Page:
• I've never used a cycle super highway, I use the quiet routes. Probably adds ten minutes to my journey to Piccadilly but is more pleasant and feels safer.
    Agree re pedestrians stepping out, usually phone zombies. Last week, someone staring at their phone stepped off the kerb and stopped dead in the road to read something. Insane.
    No one uses those cycle lanes under the bridge do they? Pedestrians don't even see what they are for. I use the road, or preferably Fonthill Rd - I come up the bit of Seven Sisters from Hornsey Rd junction to Fonthill. Fonthill Rd is very quiet at night.
  • Pedestrians are certainly a hazard, as are (occasionally) other cyclists, but careless motorists are potentially more lethal.

    As for statistics, @Ali , remember the saying, "There are lies, there are damned lies, and there are statistics"! I'm basing my opinion on the state of motoring just by being a frequent user of SGR, and observing in particular the intersection of SGR and Tollington Park—there has definitely been a decline in driving standards around here in the past twenty years or so (speeding through to beat the lights, breaking the lights, poor positioning for turning, dangerous overtaking, etc.) As for the increase in cycling, if there are proportionately fewer accidents, it may be because cyclists have been intimidated into using back roads. In other words, there's more cycling going on, but mostly on the routes that are considered safer. Cycle superhighways and using apps to determine safer and more pleasant routes are fine ideas, but cyclists still have the right to use any road as part of their route in safety.

    As for the lanes under the bridge over SGR, I have often seen cyclists on them, but sometimes going in the wrong direction, thereby making themselves a hazard for other cyclists and pedestrians.

    The problem with pedestrians walking on those cycle lanes is that unobservant pedestrians don't realise it's a cycle lane, and so blithely walk along it.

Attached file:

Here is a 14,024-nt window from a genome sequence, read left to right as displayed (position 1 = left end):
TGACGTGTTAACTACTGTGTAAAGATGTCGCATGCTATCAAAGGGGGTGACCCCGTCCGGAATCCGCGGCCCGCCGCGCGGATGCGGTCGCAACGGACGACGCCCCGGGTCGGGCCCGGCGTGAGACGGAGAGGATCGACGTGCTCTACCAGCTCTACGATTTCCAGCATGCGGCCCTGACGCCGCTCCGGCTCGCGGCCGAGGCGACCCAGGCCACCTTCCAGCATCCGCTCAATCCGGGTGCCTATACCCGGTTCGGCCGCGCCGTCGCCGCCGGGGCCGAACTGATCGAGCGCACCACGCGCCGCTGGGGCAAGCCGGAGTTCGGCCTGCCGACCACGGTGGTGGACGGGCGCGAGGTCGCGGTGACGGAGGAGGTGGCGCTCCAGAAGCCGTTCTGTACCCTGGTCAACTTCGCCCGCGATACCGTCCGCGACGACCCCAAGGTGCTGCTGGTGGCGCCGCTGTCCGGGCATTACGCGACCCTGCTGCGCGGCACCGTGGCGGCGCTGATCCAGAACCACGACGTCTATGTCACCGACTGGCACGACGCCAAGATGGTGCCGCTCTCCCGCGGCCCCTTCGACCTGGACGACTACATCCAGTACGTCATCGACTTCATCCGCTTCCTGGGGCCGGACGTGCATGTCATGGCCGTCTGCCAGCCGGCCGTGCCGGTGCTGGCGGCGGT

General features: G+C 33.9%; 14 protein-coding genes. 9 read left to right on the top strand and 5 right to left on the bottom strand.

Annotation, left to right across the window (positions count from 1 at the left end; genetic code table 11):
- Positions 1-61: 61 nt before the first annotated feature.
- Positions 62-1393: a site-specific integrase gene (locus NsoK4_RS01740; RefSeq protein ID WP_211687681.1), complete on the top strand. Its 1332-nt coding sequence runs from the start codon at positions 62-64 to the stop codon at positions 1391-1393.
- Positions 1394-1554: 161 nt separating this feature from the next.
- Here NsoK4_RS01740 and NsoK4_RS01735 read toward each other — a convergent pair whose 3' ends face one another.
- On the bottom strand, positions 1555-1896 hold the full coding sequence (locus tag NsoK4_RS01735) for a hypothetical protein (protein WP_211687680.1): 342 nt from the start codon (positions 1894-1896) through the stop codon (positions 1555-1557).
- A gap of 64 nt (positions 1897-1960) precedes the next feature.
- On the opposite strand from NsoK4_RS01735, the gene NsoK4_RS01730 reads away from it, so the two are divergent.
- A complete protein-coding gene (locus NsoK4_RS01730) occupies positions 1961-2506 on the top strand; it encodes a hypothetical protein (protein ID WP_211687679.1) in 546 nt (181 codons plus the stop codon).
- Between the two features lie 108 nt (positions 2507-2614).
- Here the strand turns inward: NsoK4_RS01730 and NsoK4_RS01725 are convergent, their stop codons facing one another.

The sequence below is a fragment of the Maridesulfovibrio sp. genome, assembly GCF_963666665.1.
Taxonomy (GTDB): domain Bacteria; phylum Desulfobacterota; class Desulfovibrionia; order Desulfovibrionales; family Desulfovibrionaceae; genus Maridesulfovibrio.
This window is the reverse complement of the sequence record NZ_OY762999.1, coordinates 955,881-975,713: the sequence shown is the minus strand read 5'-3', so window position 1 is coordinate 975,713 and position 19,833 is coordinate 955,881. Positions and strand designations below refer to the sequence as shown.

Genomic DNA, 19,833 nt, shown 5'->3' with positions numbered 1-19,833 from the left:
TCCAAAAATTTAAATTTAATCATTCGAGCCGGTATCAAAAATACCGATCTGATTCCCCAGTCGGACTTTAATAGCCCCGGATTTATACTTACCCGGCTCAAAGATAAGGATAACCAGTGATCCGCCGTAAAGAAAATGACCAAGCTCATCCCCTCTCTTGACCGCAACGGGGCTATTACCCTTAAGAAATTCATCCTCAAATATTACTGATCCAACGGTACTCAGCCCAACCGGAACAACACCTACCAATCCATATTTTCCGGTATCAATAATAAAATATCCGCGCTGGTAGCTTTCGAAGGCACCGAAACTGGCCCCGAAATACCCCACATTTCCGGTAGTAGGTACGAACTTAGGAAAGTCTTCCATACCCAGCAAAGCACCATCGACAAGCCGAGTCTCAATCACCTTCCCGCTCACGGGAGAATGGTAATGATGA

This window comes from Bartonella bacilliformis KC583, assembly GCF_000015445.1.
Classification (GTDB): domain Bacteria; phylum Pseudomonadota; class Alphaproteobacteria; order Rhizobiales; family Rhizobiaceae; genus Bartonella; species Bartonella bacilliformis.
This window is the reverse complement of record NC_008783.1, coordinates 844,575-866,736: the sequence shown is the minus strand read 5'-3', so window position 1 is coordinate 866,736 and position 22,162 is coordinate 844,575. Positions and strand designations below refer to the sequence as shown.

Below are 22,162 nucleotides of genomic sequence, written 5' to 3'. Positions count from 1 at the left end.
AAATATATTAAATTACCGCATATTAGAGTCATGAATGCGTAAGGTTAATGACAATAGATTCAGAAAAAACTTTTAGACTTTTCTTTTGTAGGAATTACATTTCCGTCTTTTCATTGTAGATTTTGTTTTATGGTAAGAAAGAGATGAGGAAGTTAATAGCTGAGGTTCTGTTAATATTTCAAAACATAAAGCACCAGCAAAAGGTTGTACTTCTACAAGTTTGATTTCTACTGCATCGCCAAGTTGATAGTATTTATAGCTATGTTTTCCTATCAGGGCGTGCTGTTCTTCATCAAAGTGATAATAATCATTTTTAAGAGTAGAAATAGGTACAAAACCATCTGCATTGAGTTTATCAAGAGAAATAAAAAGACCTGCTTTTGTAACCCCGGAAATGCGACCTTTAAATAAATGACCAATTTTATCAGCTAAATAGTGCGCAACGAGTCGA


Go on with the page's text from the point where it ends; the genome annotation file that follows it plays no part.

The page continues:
Actually there are two problems, the other being that during busy times, the pedestrian section isn't wide enough to contain the foot traffic. In the mornings there are many people rushing to get to work, and often the only way to overtake slower pedestrains (or pass others coming in the opposite direction) is to walk along the cycle lane.

    Come to think of it there are three problems: From the Highway Code, it seems that cycle lanes are somewhat discretionary; pedestrians are allowed to walk along them (if the contrary were true, it would probably be impossible to enforce anyway). Not surprising, then, that you'll often see (frustrated?) cyclists opting to use the road instead of the cycle lane.

    Four! Four problems, the fourth being the car wash just up SGR from the bridges: they often park cars partially on the pavement, narrowing the space and forcing pedestrians onto the cycle lane.

    The most risible part of the pavement linking the two bus stations is the painted figures on the pavement (I think they're still there) indicating which side of it you should be walking on depending on your direction. They seem to have no effect.

  • Five! The tents and surrounding debris force people into the cycle lanes, especially at peak commuting times.